Buy Ladder CD's or wait

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Thefielder
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Buy Ladder CD's or wait

Post by Thefielder » Tue Nov 10, 2015 11:03 am

My broker wants me to take $200K of cash and buy 5 ladder CD's, one for each of the next 5 years ($40K each), as safe
component of my total investment portfolio of $900K. If interest rates go up in December, as presumed,
should I now wait and then I could get more interest income for any ladder CD's I buy if rates do go up?
Thanks for any advice.
the fielder...

livesoft
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Re: Buy Ladder CD's or wait

Post by livesoft » Tue Nov 10, 2015 11:05 am

Your broker must have some CD's that they have been requested to move, uh sell now. I personally would be skeptical of anything a broker told me.
Are the rates for the CDs competitive? How much money does the broker get if you buy these CDs? Can they just give you that money, too?
Last edited by livesoft on Tue Nov 10, 2015 11:07 am, edited 1 time in total.
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Longdog
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Re: Buy Ladder CD's or wait

Post by Longdog » Tue Nov 10, 2015 11:06 am

What are the yields on each of the CDs?
Steve

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saltycaper
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Re: Buy Ladder CD's or wait

Post by saltycaper » Tue Nov 10, 2015 11:24 am

I would not put all of my "safe" money into brokered CDs, only some, as they are not the most liquid of instruments.

For each CD term, compare the rate you can get through your brokerage with the rate you can get through a bank. If this is a taxable account, I'd go with the direct bank CD if the rate there is higher or equal. If this is a retirement account, it would depend on the difference and how much the convenience of a single account matters to you. What's more, you can usually break a direct bank CD, pay an early withdrawal penalty, and get your principal back, which is useful if rates go up; but a brokered CD cannot be redeemed early. Instead, it is marked to market, and you have to sell it (or a portion of it) to someone else if you need the money. In this way it trades like a bond, and you can lose money if you must sell or want to sell.

Regardless of whether you go with direct bank CDs, brokered CDs, or some of both (the latter being my choice), I'd also keep some "safe" money in bond funds for easier rebalancing.
Quod vitae sectabor iter?

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dm200
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Re: Buy Ladder CD's or wait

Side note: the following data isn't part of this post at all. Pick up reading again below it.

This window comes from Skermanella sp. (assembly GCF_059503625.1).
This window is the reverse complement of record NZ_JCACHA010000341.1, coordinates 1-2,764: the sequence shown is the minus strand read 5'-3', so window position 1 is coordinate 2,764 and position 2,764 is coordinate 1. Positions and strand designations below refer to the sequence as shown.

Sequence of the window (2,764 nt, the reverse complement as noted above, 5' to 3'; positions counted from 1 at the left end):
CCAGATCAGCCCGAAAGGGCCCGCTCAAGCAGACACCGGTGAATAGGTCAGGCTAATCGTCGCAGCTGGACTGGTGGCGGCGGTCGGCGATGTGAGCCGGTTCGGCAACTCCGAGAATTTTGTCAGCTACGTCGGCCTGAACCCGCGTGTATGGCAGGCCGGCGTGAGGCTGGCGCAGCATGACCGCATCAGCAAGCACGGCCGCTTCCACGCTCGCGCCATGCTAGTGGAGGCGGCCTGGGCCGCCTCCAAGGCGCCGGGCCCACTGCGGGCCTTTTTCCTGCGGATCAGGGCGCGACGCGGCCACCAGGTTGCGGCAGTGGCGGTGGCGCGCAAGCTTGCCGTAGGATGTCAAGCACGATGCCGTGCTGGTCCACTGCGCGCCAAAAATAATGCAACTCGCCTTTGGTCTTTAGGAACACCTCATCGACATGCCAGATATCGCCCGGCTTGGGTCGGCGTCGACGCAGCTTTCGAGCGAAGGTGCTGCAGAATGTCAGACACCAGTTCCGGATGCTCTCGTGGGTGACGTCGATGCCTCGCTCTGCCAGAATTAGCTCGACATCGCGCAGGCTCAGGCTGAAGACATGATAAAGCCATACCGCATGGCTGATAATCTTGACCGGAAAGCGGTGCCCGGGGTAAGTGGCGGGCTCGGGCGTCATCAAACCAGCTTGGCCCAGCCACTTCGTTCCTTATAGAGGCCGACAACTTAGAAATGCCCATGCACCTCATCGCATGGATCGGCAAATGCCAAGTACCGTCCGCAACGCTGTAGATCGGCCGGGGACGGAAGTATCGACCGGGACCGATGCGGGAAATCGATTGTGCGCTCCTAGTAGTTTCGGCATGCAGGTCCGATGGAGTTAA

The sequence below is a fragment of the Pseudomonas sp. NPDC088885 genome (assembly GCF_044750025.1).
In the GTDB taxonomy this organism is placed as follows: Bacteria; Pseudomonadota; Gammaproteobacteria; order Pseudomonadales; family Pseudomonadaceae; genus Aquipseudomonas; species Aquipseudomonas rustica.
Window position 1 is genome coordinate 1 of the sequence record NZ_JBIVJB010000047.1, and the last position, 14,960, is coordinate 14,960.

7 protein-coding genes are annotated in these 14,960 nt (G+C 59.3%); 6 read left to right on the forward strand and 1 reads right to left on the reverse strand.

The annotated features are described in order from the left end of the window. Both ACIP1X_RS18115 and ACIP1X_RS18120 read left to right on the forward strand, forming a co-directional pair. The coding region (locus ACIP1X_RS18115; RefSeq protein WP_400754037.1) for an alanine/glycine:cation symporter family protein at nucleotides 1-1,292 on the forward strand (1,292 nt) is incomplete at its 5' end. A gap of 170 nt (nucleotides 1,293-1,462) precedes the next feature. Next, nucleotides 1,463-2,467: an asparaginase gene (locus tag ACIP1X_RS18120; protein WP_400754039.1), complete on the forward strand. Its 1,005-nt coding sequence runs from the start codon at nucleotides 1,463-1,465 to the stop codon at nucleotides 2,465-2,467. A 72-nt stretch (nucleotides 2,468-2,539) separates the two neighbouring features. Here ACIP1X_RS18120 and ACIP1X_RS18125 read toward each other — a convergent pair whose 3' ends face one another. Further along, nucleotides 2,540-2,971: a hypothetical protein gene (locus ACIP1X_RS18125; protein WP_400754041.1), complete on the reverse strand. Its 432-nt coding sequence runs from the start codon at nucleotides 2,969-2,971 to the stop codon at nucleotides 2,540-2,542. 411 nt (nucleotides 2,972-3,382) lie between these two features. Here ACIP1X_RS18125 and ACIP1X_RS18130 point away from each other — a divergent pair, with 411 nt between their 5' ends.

Post by dm200 » Tue Nov 10, 2015 11:26 am

For the funds I manage for an organization, most are in brokered CDs at Vanguard, laddered over 5 years, with more in the shorter end of the ladder (because of the nature of the organizaion and possible need for funds). So, I watch the brokered CD rates very regularly. Over the past few days, I have noticed that the Vanguard Brokered CDs are generally paying 5-10 bp more than just a few weeks ago.

I manage all this myself and I really like the fact that no broker ever calls me about CDs - I look myself onlne when I want to consider a CD.

The question (I do not know the answer) is whether the anticipated short term rate increase in December by the Fed is already being priced into the market. My guess is that it is, at least to some degree. Whare is this $200k now? One possibility is to go 3 or 6 months with part of the $200K and have more rungs in the ladder. Maybe $25K at 3 months, 6 months, 9 months, 12 months, 24 months, 36 months, 48 months and 60 months. Then, you have $25K coming due every 3 months. After 3 months, buy a 5 year ... and so on.

Just my skeptical, seat of the pants opinion, but I think it is often the case that brokers push CDs that are in the broker's best interest and NOT, necessarily in the best interest of the investor. From time to time, brokers contact me about getting our business in brokered CDs. They ALWAYS claim that, for one reason or another, THEY have access to better deals. One of these guys sent me emails almost every day for a few months and many (if not most) were the identical offerings from the same banks that I would see at Vanguard. Almost none were ever better than Vanguard.

I suggest looking at the Vanguard availability of brokered CDs and compare that to what the broker is pitching.

As of earlier this morning, these were the rates available at Vanguard:
3 months - 0.40%
6 months - 0.50%
9 months - 0.60%
12 months - 0.75%
24 months - 1.25%
36 months - 1.70%
48 months - 2.05%
60 months - 2.30%

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saltycaper
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Re: Buy Ladder CD's or wait

Post by saltycaper » Tue Nov 10, 2015 11:33 am

^ Same rates at Fidelity for new issues.
Quod vitae sectabor iter?

Thefielder
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Re: Buy Ladder CD's or wait

Post by Thefielder » Tue Nov 10, 2015 11:37 am

The rates quoted me by Fidelity two weeks ago are almost spot on to the rates shown above.
the fielder

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Kevin M
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Re: Buy Ladder CD's or wait